Right now the biggest gainer in rap album sales on Billboard is the #3 position held by Lin-Manuel Miranda’s cast recording of the Broadway musical Hamilton. Alone that statistic is impressive, but consider this…the Pinkprint World Tour by Nicki Minaj this year grossed $13M. Since July of 2015, Hamilton has been grossing about $1.5M per week in NYC alone, for a total gross ticket sale of $35.46M to date. The show is sold out until after January and has yet to tour the rest of the country, not to mention an extended run on Broadway for years to come. But it’s not just the numbers that make Hamilton a phenomenon in hip-hop music this year; it’s the concept and execution.
Lin-Manuel Miranda did something that was amazing to many, but evidently, within the realm of possibilities for Hip Hop as a cultural learning device to transform perceptions. The ability to transform perceptions is a unique and valuable tool in music and, to me, Hip Hop in particular. When I studied Hiphop consciousness with KRSONE some years ago, we discussed Hiphop as
the perceptual ability to change subjects and objects in an attempt to express ones inner being.
The concept of taking an historical figure like Alexander Hamilton from relative obscurity and propel his story to the front of 2015 pop culture, is in fact a Hip Hop concept. Hip Hop has an innate ability to take something old, lost and forgotten to make it new again. It has a way of flipping old ideas in a new way; retelling a story with more intrigue and flair or making something uninteresting sound ‘cool’. Often, in interviews, Miranda recounts reading the Hamilton biography by Ron Chernow, and thinking of it as a “Hip Hop story of someone coming up from the bottom.” The connection may even be deeper in that, the story of America is a story of coming up from the bottom. That American ‘underdog’ ideal may have been embedded in Hiphop sub-consciously from the start.
As a New Yorker of Puerto-Rican descent, raised during the Golden-Age of Hip Hop/Rap in the 1990’s Miranda was able to absorb the full impact of Hip Hop edutainment. It shows in this skillfully written history lesson set to hip-hop, R&B and pop music beats. It is clear to any True Hiphoppa that Miranda has respect and overstanding of Hip Hop Kulture on a level beyond most pop rappers of today. His genius shows not as much in the rhyme skill as the depth of concept and execution of the final product which elicits emotions that most rappers can’t duplicate in the songs. The other major factor to note is just how skilled one has to be to tackle this subject matter and pull it off with such success. Any rapper with skill could have written about Alexander Hamilton, the face on the $10. How many could have made $35 million off of the concept in 7 months?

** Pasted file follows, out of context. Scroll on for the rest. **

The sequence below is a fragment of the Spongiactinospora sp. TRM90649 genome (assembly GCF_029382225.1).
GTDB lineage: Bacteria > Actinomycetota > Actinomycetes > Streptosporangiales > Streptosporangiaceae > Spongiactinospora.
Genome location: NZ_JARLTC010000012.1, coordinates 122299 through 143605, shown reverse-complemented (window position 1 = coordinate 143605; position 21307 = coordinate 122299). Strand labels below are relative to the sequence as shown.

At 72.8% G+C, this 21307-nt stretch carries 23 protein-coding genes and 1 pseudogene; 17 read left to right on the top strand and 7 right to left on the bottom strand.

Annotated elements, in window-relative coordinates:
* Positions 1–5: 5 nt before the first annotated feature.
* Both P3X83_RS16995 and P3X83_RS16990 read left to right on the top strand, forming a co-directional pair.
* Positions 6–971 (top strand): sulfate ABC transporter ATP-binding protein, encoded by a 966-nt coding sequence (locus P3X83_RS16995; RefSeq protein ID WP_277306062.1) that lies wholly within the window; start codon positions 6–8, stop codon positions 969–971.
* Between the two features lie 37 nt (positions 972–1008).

Yet, completely discounting the money, the biggest impact of the concept, which took about 6 years to write, is its ability to educate while entertaining its audience. The lyrics are so well-written that they have audiences jamming to hip-hop music and crying to soulful ballads all while learning American history. The ability of rap music to transmit so many words at any vocabulary level on beat and in pleasing rhyme patterns, has audiences questioning why they weren’t taught like this in school. This is exactly what people like myself have been advocating for years. College courses are one thing, but what Lin-Manuel Miranda did with this 2 1/2 hour long musical is the other level of Hip Hop education. In my first piece about Hamilton in September, I summed up why I really love this concept and execution…
I guess the main reason I liked the play so much, is that it reaffirms something that I’ve believed for a long time. That is that the language format of Hip Hop speak is a better tool for education than mainstream American speech. The tone and points of concentration in a Hip Hop lesson connect more with the listener because it leaves in the rawness and clarity of unrefined manners while taking out the pretentiousness of polite speech or unnecessarily flowery rhetoric. Hip Hop has a way of telling a story with more grit and gristle left in for people’s consumption. I believe people like grit and gristle in their stories; it makes them more believable and realistic.
There is also something to be said about the fact that the Hamilton musical debut and peak on Billboard’s #1 Rap Album chart was not covered heavily in so-called Hip Hop media. On most sites that claim to be Hip Hop, you will find no stories about Hamilton or its significance. However, True Hiphoppas will have at some point discussed it. Sway and Heather B spoke about it while QuestLove and Black Thought of the Roots co-signed Miranda in the video clip from Billboard’s YouTube Channel.